I have never used an air hammer, nor have I ever had to heat a bolt to remove it. The toughest one I ever dealt with was my front sprocket nut, and a breaker bar took care of that. So ...

If it comes to it, which is the preferable method, assuming both are available: heat or air hammer? I'm guessing a shop would use an air hammer. However, I have no experience with either method, and don't want to ruin something by just diving in with it.

Cheers! -d
 

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I have installed several skid plates in the past, and this is my third Wee. I found a stone-easy way to do it! I took it to the dealer and had it installed. Cost me about $45.:mrgreen:

BTW, hello Hiram
 

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I did not use any heat, they were tight but I just worked them out in not much time at all. I work with hand tools every day though so that may make a difference...
 

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I just purchased and installed the SW-Motech crashbars and was getting ready to install the skid plate but the directions were so bad I decided to check things out here first. Glad I did. I don't h-ave 4 hours to waste in 90% humidity trying to wrestle with it.

Question: is a blowtorch OK to use to loosen the bolts, if used carefully?

Also, I have the SW-Motech centerstand. Do these bolts come into play?

Man, do SW-Motech's directions/graphics suck or what? !!!

pmk
 

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I dont know what Suzy use for thread lock but its severely strong stuff.I just used muscle and my foot:green_lol:.
Only seen one tighter nut/bolt on a motorcycle and thats the front sprocket nut on a KLR (never tried the heat trick on them,wonder if it would work ?)
Macca
 

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I installed SW-Motech crashbars and a skid plate. Did not have any issues. I used a 18" long 1/2" breaker bar and a socket.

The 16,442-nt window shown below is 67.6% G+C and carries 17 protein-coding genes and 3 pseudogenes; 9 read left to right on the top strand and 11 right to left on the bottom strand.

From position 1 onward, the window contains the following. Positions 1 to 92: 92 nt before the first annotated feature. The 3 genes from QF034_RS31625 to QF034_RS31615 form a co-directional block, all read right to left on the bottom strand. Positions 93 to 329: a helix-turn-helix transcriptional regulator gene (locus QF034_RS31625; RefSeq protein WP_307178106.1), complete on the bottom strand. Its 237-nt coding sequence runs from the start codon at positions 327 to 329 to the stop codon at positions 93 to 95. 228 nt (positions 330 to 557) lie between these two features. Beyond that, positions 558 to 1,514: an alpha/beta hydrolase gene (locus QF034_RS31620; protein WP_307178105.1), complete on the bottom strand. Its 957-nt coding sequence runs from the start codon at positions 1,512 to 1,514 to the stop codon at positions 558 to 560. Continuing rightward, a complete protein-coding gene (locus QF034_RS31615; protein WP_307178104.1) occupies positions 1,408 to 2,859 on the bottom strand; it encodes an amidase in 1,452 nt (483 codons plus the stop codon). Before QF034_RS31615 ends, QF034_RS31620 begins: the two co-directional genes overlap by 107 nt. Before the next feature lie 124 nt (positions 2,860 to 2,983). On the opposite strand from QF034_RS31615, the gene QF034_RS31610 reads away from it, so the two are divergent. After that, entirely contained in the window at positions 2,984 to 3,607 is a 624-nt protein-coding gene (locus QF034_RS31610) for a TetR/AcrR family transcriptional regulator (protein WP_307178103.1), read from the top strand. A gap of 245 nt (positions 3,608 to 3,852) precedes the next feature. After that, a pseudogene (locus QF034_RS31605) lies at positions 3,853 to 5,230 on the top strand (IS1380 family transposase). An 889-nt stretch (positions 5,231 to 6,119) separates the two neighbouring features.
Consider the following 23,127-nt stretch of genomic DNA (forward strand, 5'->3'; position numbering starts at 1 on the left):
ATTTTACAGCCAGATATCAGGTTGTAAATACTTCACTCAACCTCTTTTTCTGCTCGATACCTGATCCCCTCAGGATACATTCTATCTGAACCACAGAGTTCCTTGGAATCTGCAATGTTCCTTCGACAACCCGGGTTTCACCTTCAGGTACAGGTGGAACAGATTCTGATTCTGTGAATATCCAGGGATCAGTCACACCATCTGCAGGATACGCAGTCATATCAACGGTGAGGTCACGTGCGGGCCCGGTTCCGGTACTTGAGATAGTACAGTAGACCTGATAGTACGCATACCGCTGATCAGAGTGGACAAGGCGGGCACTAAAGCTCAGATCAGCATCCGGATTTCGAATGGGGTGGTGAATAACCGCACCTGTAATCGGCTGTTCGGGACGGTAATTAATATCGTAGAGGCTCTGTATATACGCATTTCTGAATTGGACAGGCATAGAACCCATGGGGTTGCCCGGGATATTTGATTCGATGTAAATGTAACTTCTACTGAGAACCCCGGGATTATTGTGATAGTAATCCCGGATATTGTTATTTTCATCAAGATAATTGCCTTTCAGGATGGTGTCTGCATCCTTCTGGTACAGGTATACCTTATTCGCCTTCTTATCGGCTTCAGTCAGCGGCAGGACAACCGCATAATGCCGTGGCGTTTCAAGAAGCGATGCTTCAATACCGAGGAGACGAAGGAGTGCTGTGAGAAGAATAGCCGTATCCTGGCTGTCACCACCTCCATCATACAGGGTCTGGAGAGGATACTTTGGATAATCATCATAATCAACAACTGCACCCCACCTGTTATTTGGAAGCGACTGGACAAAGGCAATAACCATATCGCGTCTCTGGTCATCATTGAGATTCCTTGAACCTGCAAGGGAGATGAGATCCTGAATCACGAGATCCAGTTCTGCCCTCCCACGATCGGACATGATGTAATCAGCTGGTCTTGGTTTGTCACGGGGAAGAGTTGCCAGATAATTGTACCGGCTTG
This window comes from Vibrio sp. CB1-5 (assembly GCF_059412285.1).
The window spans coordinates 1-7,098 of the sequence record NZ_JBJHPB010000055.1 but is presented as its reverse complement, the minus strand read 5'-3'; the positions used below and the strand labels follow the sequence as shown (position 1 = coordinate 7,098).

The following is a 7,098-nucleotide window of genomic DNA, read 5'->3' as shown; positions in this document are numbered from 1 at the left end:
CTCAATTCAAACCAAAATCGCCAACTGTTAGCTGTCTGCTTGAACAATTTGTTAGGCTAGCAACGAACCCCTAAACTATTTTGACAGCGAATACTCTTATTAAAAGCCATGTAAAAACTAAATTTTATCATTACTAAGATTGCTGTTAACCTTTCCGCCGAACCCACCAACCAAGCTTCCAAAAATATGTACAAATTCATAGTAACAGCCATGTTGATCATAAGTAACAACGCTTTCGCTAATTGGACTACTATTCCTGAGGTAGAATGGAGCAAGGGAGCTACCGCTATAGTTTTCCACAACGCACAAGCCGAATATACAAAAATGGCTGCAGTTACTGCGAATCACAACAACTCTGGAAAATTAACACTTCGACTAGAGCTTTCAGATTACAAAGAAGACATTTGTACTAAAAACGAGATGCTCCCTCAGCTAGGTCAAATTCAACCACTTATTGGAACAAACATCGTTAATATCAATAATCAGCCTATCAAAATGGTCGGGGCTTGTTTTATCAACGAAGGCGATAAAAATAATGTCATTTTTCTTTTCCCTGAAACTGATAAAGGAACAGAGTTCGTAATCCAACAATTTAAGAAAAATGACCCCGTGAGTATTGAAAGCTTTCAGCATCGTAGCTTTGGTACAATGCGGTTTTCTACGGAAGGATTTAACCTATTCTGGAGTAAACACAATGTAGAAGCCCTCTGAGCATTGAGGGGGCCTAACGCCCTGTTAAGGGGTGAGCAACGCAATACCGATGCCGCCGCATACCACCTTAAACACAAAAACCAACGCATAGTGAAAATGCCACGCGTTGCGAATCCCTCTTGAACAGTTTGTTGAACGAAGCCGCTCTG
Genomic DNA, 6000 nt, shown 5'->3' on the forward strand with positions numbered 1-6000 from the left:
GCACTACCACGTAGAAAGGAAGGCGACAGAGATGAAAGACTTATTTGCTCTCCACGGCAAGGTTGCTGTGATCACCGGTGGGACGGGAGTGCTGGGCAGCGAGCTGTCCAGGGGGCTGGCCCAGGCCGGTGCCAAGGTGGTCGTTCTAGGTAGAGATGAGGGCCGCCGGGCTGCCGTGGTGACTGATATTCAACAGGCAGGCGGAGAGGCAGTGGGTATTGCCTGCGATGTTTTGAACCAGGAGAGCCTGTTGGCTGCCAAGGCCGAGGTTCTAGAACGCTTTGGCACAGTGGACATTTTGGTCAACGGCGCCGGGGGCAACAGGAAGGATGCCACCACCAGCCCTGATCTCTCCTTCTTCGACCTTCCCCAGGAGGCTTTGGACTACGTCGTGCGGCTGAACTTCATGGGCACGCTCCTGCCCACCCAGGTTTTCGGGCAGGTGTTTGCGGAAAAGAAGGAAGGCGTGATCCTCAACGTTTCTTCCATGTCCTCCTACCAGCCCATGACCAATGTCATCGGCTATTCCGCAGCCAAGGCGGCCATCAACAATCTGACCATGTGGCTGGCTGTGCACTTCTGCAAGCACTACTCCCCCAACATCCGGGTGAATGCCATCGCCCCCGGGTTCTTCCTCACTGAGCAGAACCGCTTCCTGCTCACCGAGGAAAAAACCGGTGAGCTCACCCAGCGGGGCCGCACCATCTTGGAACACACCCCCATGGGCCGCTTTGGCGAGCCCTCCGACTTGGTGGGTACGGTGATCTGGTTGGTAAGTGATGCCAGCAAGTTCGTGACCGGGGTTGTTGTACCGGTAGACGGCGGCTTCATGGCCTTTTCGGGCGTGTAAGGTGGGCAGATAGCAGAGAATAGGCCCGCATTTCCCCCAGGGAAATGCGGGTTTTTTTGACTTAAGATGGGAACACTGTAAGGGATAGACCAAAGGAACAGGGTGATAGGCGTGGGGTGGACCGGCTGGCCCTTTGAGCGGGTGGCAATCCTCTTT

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Well, installation was a PITA. Heating the kickstand bolts was key -- no way they would have come off otherwise, and I still had to hammer the socket wrench handle. Even installing the front was a pain since the bolts didn't want to take hold.

I presume that to change the oil filter, one needs to remove the front bolts. So, what happens to the oil coming out of the filter -- I presume it just drips down the skid plate? Sounds messy.

pmk
 

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You'll want to completely remove the skid plate in advance of changing the oil and filter. Otherwise, yes, you will have a mess to deal with.

The SW Motech directions are fine. Their style is to use a parts schematic-style graphic, with a supporting parts list and numbered instructions. Nothing wrong with that. Not all instructions include a graphic. My only complaint is that the print font of the accompanying instructions is a bit too small.
 

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You'll want to completely remove the skid plate in advance of changing the oil and filter. Otherwise, yes, you will have a mess to deal with.

QUOTE]

Get one of these for changing the oil with a skid plate, it makes the job much quicker and cleaner.
http://www.northerntool.com/shop/tools/product_200489322_200489322?cm_mmc=Google-pla-_-Fuel%20Transfer%20%2B%20Lubrication-_-Funnels-_-21928&ci_sku=21928&ci_gpa=pla&ci_kw={keyword}